Wonder and wisdom
Beyond being courageous and kind, I hope that you will also be curious. Socrates said, “Wonder is the beginning of wisdom.” Recently, I spent some time with CA alumnus Greg Lewis from the class of 1966. Like so many CA alumni, he has lived an interesting life. He went to Middlebury College, was a long-time Aspen Ski Patroller, and also had 40-year career as a TV broadcaster, including covering nine Olympic games. He primarily covered sports, including extreme sports, and is an Emmy Award winner. He has just written a really fun children’s book called Chasing Wonder. It’s all in verse, and it’s a charming story of curiosity. I thought I would leave you with his marvelous words:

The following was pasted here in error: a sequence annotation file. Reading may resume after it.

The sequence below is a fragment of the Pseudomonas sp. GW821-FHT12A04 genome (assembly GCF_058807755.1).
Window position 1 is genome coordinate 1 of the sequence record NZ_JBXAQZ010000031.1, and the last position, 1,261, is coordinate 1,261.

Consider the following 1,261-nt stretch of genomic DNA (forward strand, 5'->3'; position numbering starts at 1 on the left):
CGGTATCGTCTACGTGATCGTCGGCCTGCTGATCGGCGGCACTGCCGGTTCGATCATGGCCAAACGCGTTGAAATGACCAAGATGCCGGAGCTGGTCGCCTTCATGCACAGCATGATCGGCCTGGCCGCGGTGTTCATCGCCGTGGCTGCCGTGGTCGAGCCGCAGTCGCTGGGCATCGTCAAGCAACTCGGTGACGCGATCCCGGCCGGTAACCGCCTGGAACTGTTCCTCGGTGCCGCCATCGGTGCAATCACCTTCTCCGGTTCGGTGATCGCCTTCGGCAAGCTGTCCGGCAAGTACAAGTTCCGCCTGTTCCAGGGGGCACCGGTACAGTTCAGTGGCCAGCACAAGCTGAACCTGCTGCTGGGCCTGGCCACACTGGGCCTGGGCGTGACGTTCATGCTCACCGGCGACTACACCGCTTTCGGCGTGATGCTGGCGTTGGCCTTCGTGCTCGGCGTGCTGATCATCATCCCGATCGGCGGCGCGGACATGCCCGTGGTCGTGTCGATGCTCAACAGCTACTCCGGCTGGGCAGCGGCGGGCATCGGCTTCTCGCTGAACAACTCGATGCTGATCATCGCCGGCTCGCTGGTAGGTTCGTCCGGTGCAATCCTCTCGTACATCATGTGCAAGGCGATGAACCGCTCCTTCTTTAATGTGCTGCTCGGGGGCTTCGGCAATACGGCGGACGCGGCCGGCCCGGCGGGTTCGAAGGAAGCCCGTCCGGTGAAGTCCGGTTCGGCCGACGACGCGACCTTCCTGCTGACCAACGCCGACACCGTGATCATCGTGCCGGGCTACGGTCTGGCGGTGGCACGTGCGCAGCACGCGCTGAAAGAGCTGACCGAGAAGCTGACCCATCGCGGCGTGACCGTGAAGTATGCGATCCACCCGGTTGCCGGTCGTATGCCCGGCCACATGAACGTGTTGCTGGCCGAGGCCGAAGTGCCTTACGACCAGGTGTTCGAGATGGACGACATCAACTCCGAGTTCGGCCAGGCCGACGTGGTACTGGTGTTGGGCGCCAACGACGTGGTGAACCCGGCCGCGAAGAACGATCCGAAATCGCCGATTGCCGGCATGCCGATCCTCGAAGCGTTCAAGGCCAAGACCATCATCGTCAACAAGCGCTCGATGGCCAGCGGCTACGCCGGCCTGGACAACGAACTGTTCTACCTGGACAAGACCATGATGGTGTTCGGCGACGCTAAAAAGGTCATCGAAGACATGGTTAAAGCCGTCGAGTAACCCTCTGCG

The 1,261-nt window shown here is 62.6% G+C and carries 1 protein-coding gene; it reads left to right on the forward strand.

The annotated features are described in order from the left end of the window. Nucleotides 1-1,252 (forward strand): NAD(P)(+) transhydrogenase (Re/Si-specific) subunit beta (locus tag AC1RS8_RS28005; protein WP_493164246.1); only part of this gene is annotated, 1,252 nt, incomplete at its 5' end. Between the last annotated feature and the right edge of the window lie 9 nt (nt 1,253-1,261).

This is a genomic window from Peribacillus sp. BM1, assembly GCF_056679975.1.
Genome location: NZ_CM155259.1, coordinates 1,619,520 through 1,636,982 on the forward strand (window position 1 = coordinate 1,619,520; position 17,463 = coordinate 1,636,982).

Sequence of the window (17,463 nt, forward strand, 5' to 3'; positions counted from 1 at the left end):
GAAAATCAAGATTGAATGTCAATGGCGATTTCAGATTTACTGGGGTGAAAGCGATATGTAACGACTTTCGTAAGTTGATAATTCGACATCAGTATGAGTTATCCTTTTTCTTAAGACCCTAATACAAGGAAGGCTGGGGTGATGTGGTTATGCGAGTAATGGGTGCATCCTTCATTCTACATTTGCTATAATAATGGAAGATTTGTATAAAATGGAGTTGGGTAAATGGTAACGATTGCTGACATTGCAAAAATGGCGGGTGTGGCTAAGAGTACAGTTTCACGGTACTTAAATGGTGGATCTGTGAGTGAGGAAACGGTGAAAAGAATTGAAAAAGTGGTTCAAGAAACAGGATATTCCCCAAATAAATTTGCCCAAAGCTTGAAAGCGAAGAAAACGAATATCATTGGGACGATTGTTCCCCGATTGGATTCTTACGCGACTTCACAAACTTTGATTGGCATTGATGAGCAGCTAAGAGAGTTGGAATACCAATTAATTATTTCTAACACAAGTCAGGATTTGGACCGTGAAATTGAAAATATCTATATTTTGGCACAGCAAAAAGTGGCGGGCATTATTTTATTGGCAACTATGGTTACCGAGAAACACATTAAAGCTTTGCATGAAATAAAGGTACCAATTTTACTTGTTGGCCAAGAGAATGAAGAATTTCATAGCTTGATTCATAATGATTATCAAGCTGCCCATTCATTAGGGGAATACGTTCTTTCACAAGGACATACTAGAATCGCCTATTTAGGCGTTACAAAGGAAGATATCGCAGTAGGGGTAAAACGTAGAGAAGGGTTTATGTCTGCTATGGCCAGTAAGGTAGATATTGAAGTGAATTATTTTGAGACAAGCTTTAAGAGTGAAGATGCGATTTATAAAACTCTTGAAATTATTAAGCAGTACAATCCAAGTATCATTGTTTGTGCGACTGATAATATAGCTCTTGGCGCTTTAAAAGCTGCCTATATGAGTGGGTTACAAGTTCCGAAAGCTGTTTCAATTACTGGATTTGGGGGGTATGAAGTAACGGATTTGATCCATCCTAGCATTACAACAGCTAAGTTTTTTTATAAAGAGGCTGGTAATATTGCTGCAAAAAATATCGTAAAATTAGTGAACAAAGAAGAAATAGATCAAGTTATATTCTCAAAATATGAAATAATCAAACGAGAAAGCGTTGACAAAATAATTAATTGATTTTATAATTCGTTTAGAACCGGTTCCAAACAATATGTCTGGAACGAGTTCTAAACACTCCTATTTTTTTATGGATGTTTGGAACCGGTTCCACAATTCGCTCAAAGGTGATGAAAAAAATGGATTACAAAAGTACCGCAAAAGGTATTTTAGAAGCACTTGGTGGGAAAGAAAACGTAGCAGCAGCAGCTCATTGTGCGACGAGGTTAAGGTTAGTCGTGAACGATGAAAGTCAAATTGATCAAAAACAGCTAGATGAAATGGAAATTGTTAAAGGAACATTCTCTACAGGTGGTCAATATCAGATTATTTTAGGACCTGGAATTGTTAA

Deep and wide as the very vastest sea
Inside a place called Curiosity
Things are different yet just the same
Even if known by an unknown name
Curiosity, you’ll quickly realize
Strips all things of their disguise
So, close your eyes and open your mind
Who knows what’s there that you may find
This story welcomes all inside
Wonder ensures an amazing ride
He goes on:
Six ideals for life, every day
What he learned from those he’d met
What he knew he must not forget
Truth is always most essential
Beauty makes you reverential
Goodness leaves you feeling great
Justice for all must never wait
Equality belongs to everyone
Freedom’s quest is never done
I wish you well and god speed on your life’s journey.